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File-sharing smackdown
In offices, dorms, and other high-bandwidth communities around the world, people are talking about which file-sharing service they like the most now that Napster and Scour have been sued into irrelevance. To help you settle arguments around the water cooler or the library, CNET Music Center's copy editor Brian Satterfield and I hunkered down to run a simple yet effective test on the top eight file-sharing applications. We ran searches for 18 band names using each of these clients, all of which are flourishing in the absence of Napster. According to CNET, the eight most popular file-sharing programs are: Gnotella, KaZaa, LimeWire, BearShare, Gnucleus, Audiogalaxy, MusicCity Morpheus, and WinMX. It's important to mention that we couldn't include Aimster in our testing, which took place behind a firewall (Aimster hates firewalls). However, from my testing at home, I'd wager that Aimster would have performed admirably had it been included.

Before you check out the numbers, here are the rules that we used for our testing: 

  • All search results from each term were counted, even if they were incorrect or duplicates.
  • Only MP3 search results were counted.
  • We limited our search times to one minute.
  • The latest version of every program was used, and the apps were installed with default options.
  • Testing commenced after programs were fully connected to their networks (important for the Gnutella clients: Gnotella, BearShare, Gnucleus, and LimeWire).
  • All programs were set to return 100 results.
  • The results
      Gnutella-based Centralized network
    Searches Gnotella LimeWire BearShare Gnucleus Audiogalaxy* MusicCity Morpheus WinMX KaZaa
    Britney Spears 7,655 684 125 194 23,114 151 2,337 117
    The Strokes 104 19 5 132 141 124 45 119
    Mogwai 424 84 14 366 1,501 135 30 118
    Beatles 23,929 803 455 10,231 48,557 103 2,528 101
    Run DMC 2,835 221 103 1,496 3,429 128 528 148
    Stravinsky 237 62 11 64 1,275 69 12 62
    Leonard Bernstein 90 4 7 107 856 62 7 48
    Randy Newman 746 86 70 501 1,447 114 120 155
    Megadeth 1,451 54 47 812 6,345 111 447 137
    Metallica 14,486 947 1,160 6,439 38,571 115 3,228 183
    Pixies 344 338 276 1,415 3,851 112 237 126
    Radiohead 10,337 1,544 640 6,917 23,442** 137 1,106 200
    American Analog Set 10 0 0 5 1 10 10 14
    Miles Davis 3,318 579 159 2,324 4,217 139 242 111
    Johnny Cash 4,536 198 273 3,913 5,425** 125 526 120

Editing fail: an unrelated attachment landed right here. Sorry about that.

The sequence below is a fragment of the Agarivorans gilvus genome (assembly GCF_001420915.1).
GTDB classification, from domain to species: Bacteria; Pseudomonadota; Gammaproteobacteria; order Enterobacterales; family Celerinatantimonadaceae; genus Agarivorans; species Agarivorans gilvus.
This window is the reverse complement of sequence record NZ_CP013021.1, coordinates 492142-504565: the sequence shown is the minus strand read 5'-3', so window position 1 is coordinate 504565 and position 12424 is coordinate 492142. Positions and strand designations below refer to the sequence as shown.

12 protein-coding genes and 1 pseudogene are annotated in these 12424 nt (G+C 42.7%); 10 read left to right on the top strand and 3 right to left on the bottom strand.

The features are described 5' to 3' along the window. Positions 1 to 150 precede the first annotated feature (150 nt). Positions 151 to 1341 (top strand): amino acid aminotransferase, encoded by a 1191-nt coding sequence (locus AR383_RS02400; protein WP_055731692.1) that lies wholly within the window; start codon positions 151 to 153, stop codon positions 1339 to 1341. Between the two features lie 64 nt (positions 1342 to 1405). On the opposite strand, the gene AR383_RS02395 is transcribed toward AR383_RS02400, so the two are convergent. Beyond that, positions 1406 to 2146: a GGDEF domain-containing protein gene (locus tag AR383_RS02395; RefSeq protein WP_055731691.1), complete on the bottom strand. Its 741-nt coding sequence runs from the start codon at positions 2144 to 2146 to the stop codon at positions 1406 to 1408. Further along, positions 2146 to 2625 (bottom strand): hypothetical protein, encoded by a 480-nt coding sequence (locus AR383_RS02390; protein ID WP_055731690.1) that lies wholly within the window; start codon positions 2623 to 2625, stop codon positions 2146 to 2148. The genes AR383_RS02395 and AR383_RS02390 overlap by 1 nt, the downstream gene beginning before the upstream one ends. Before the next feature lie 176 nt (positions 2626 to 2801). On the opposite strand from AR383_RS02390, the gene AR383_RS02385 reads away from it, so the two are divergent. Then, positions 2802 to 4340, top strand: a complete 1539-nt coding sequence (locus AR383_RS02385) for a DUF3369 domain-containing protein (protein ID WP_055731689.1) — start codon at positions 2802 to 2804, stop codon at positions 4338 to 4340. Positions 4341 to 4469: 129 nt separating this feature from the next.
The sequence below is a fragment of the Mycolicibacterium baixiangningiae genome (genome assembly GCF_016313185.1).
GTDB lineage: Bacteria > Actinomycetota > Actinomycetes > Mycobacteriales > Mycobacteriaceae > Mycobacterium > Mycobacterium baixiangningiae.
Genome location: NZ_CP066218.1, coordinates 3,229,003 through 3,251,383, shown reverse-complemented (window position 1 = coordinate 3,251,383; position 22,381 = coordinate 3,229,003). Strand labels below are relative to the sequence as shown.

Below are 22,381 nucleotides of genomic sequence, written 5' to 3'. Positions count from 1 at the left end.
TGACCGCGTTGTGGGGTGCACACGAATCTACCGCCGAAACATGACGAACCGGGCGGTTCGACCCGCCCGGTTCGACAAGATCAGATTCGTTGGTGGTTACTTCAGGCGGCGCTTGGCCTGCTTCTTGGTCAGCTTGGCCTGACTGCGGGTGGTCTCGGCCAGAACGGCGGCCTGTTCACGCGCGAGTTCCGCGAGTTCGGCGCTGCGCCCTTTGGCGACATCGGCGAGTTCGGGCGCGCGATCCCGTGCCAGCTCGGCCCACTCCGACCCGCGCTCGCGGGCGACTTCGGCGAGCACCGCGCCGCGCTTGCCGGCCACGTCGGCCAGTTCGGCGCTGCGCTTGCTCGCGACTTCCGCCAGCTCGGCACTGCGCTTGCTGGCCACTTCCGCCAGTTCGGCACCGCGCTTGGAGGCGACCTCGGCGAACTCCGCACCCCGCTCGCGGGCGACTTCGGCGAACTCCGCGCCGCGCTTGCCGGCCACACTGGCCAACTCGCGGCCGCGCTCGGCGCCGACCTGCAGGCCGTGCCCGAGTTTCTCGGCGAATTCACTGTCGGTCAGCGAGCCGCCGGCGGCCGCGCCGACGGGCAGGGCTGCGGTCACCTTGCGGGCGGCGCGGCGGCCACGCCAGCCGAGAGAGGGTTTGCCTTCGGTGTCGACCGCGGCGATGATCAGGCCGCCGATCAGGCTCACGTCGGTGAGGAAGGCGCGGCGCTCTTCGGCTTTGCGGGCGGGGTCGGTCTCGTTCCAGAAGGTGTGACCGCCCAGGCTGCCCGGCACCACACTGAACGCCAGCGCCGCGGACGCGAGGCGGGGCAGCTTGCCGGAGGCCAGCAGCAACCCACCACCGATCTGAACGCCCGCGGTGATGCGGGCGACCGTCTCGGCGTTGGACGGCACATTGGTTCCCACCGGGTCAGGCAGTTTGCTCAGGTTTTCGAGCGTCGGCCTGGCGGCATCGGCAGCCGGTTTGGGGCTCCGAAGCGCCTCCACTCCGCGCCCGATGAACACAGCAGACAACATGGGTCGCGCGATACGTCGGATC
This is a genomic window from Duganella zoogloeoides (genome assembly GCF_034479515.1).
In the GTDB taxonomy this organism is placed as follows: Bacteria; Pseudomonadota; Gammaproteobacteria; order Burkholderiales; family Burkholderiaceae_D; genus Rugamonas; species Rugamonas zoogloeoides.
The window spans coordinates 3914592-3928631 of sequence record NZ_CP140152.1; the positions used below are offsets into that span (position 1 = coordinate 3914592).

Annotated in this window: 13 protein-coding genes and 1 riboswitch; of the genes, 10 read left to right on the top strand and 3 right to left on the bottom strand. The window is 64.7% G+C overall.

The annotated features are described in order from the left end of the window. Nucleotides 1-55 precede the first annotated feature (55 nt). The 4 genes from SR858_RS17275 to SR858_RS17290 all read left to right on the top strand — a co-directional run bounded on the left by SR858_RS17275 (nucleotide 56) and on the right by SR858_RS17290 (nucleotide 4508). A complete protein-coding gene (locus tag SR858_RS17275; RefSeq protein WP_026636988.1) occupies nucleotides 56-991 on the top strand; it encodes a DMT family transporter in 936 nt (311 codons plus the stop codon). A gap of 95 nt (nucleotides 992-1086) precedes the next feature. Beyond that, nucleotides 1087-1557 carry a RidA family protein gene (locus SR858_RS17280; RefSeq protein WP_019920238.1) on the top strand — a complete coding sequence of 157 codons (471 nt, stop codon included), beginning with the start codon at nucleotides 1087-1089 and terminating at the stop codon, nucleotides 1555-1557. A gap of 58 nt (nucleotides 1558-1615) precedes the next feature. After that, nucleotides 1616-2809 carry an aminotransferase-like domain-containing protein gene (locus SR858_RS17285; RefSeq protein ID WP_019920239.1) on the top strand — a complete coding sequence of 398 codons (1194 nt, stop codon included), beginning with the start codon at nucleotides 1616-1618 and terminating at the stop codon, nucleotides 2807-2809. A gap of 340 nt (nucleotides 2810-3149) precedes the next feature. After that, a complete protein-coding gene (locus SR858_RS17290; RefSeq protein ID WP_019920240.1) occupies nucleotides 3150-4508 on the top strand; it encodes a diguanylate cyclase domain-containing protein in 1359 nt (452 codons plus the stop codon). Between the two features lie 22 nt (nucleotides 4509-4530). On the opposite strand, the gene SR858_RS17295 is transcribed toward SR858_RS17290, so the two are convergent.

Yo La Tengo 1,023 103 25 414 1,403 131 23 103
    Rodan 221 13 8 87 77 1 1 0
    Delgados 64 1 0 29 107 20 13 15
    Displayed statistics Connected to 10 hosts, 4,900 hosts visible Connected to 1,000 hosts, 321,000 files, 20TB available Connected to 3 hosts Connected to 4 hosts, 5TB available Connected to server 257 506,639 users N/A 550,443 users, more than 60 million files available

    *In Audiogalaxy, some percentage of search results are not downloadable due to copyright-based blockades, so these numbers are a bit higher than they should be.

    **Radiohead and Johnny Cash in particular have the vast majority of their search results blocked on Audiogalaxy.

    From the numbers alone, it looks like Audiogalaxy takes the brass ring. But some users don't like having to disable the three spyware applications that try to install themselves on your machine along with Audiogalaxy. When you add the fact that some Audiogalaxy results are blocked due to copyright, I think you have to give the edge to Gnotella. It returned tons of results, did well with the more obscure stuff, and can't be shut down as easily as network/client programs such as Audiogalaxy, which has centralized servers routing files from user to user.

    It's an amusing side note that there are so many Metallica songs on these networks, as if the first people to embrace them were those looking for a way to get what they couldn't find on Napster. (Metallica, as you might remember, was the first band to ban itself from Napster.) Everyone involved in the next-generation major-label online music services (MusicNet and Pressplay) would do well to heed this information. The same goes for the folks who thought it was such a good idea to stamp out Napster without even contemplating offering the company compulsory licenses. When Napster offered to pay $30 million in fees, the record companies should have jumped at the chance to license their content for file sharing. Now, while the suits pay the lawyers to clog up the courts and the major labels cluelessly lumber toward the present, programmers and users have happily moved on. It's as easy to find copyrighted songs as it was in Napster's heyday, as long as you know what to use.

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